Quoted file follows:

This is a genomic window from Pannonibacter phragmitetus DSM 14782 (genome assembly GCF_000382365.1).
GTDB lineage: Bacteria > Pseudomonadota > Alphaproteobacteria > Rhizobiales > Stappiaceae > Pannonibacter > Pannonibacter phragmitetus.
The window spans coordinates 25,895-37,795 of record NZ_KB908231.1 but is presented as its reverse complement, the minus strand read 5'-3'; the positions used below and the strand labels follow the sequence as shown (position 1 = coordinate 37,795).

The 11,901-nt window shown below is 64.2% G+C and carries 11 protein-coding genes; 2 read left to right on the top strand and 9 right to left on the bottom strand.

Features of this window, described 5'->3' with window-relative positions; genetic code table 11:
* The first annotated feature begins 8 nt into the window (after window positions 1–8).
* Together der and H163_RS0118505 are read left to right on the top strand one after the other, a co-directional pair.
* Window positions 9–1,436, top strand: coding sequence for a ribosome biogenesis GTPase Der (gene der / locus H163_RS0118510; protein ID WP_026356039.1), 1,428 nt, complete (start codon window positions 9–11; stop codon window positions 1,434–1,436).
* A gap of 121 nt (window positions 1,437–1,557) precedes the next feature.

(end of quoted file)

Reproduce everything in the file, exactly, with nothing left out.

This is a genomic window from Pannonibacter phragmitetus DSM 14782 (genome assembly GCF_000382365.1).
GTDB lineage: Bacteria > Pseudomonadota > Alphaproteobacteria > Rhizobiales > Stappiaceae > Pannonibacter > Pannonibacter phragmitetus.
The window spans coordinates 25,895-37,795 of record NZ_KB908231.1 but is presented as its reverse complement, the minus strand read 5'-3'; the positions used below and the strand labels follow the sequence as shown (position 1 = coordinate 37,795).

The 11,901-nt window shown below is 64.2% G+C and carries 11 protein-coding genes; 2 read left to right on the top strand and 9 right to left on the bottom strand.

Features of this window, described 5'->3' with window-relative positions; genetic code table 11:
* The first annotated feature begins 8 nt into the window (after window positions 1–8).
* Together der and H163_RS0118505 are read left to right on the top strand one after the other, a co-directional pair.
* Window positions 9–1,436, top strand: coding sequence for a ribosome biogenesis GTPase Der (gene der / locus H163_RS0118510; protein ID WP_026356039.1), 1,428 nt, complete (start codon window positions 9–11; stop codon window positions 1,434–1,436).
* A gap of 121 nt (window positions 1,437–1,557) precedes the next feature.